2. Recent Joint Editorials in the North Korean Newspapers
On the other hand, in the joint editorial for the year 2000, North Korea argued that they should celebrate the 55th Anniversary of the Foundation of the North Korean Labor Party as “a great festival of the winners of the construction of a socialist economy” and emphasized “guarantee of actual benefit”, “economic balance sheet” and “improvement of the quality of products and constructions”. Against this background, Pyungyang put a special emphasis on the science-technology and economic issues. This proves that North Korea has a stronger than ever awareness of its economic reality and means that Pyungyang will seek economic benefit through dialogue and interchange with Seoul.
In the New Year’s Joint Editorial for the year 2001, North Korea put forward ‘New Thought’. The editorial defined “the 21st century as one of great transformation and creation” and therefore, “the new century requires innovative viewpoints, novel ideas, progressive work attitudes, and practical and efficient economic organization activities.” After that, articles and editorials calling for “new thought”, “breakup from past”, “transformation”, et al, flooded the media. What North Korea wants now is to consolidate the unity of its system and obtain economic benefit via reconciliation and collaboration with South Korea. Therefore, we should note that the “New Thought” presented in the Joint Editorial is limited to the economy and has nothing to do with the “Perestroika” of Gorbachev.
In the New Year’s Joint Editorial on January 1, 2002, Pyungyang argued that they should glorify this year, which is the 90th anniversary of the birth of Kim Il Sung, as a new year in which to leap forward to the construction of a powerful country, saying that they should make prominent efforts in the four sectors of great leadership, thought, army and institution, and emphasizing unity under the leadership of Kim Jong Il.
This means that Pyungyang will focus on its internal unity under the recognition that North Korea encounters both internal and external difficulties. The four-sector prominence doctrine newly put forward by North Korea seems to be a practice goal for boasting the achievements of Kim Il Sung and his son Kim Jung Il, in that the doctrine emphasizes consolidation of thought under the leadership of Kim Jung Il and a blood-tied army-people relation.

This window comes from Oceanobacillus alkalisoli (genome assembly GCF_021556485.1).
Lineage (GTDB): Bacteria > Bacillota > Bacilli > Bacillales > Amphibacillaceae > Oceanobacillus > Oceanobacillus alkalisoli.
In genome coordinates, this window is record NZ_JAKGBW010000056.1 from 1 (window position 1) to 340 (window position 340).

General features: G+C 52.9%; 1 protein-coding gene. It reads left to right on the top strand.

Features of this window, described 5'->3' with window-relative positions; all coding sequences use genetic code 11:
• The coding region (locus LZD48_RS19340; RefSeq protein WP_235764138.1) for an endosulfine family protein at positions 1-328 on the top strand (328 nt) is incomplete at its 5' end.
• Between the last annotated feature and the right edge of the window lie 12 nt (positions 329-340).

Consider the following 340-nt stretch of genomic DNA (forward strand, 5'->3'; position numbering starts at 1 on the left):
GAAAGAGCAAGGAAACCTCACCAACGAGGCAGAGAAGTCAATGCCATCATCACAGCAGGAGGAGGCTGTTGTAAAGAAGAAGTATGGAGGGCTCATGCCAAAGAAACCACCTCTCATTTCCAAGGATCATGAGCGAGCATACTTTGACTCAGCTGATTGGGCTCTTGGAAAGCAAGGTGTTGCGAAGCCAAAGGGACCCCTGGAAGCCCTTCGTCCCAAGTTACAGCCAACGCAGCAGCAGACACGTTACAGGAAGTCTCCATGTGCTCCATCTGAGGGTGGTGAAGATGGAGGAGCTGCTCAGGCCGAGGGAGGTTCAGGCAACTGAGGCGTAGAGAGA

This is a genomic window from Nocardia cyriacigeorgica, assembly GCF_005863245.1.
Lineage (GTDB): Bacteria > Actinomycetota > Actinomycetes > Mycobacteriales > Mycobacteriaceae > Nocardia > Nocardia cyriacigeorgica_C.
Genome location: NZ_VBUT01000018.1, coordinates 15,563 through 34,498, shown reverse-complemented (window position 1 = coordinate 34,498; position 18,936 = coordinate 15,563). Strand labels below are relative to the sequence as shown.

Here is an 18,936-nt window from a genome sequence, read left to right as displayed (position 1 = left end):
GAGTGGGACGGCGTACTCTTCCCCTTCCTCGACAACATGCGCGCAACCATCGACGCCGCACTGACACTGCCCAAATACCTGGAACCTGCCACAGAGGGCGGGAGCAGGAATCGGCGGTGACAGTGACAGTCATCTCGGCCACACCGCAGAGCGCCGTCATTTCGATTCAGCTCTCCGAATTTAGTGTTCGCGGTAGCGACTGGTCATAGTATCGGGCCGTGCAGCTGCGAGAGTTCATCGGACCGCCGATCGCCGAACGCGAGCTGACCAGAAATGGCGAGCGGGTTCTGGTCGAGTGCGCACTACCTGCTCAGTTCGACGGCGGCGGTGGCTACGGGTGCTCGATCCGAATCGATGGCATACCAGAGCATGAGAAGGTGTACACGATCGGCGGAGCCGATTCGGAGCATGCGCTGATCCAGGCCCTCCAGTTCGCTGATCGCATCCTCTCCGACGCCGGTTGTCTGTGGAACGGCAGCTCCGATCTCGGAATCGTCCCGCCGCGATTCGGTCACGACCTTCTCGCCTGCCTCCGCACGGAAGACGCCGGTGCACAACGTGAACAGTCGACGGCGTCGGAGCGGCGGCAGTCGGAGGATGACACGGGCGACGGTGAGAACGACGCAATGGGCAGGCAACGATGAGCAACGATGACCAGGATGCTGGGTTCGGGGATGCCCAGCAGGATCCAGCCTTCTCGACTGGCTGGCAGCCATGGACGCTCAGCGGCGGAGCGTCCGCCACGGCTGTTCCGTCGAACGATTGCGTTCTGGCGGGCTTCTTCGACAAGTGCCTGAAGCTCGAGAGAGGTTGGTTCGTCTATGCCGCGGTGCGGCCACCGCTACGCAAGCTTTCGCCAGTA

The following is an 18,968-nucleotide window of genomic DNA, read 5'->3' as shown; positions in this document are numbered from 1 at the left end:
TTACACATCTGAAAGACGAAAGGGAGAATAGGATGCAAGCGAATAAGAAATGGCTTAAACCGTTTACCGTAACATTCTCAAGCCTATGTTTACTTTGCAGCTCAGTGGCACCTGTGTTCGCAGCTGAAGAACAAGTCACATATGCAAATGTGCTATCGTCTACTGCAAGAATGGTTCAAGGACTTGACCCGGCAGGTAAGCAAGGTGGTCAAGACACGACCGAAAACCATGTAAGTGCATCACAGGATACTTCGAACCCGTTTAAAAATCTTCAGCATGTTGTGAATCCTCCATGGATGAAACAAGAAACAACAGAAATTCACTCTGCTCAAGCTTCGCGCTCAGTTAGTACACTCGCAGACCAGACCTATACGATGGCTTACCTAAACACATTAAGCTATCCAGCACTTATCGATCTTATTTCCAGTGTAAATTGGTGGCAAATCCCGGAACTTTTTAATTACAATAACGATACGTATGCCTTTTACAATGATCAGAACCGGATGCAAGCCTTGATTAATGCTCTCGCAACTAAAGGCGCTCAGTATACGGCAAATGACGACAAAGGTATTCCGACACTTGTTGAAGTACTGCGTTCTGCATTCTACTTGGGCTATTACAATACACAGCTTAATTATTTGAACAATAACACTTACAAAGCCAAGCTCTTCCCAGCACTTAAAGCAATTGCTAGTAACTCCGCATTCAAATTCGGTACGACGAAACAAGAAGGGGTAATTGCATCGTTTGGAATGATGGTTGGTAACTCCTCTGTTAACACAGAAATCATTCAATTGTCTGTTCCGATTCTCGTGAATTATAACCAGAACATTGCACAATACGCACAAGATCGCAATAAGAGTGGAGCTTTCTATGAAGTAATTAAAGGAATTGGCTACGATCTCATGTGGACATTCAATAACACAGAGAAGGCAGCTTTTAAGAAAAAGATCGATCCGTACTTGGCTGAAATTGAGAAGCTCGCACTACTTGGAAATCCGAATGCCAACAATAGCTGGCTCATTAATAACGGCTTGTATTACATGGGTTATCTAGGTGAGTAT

Arguing that “reunification must be done by both Korean people”, the Joint Editorial reiterated their long-held theses such as South Korea’s abolition of "main-enemy" theory, abolition of the National Security Act, abandonment of collaboration with foreign powers, withdrawal of U.S. armies from South Korea, and denunciation of the attempt to undermine the joint declaration. Especially, the editorial emphasized the fulfillment of the June 15 South-North Korea Joint Declaration only in terms of principle, suggesting that both Koreas’ relations would not go on a pleasant trip this year. Therefore, it is expected that North Korea would show optional response for acquiring practical benefit depending on the changes in the political situation on the Korean peninsula.
This year’s Joint Editorial mentioned neither independence, peace, nor friendship, which are North Korea's basic ideas of international relations, nor did the editorial present orientations of Pyungyang’s foreign policies. This is likely because the international political situation related with the U.S. and Japan is highly volatile. Therefore, North Korea will follow the turn of international events and cope with inter-Korean relations and its foreign polices.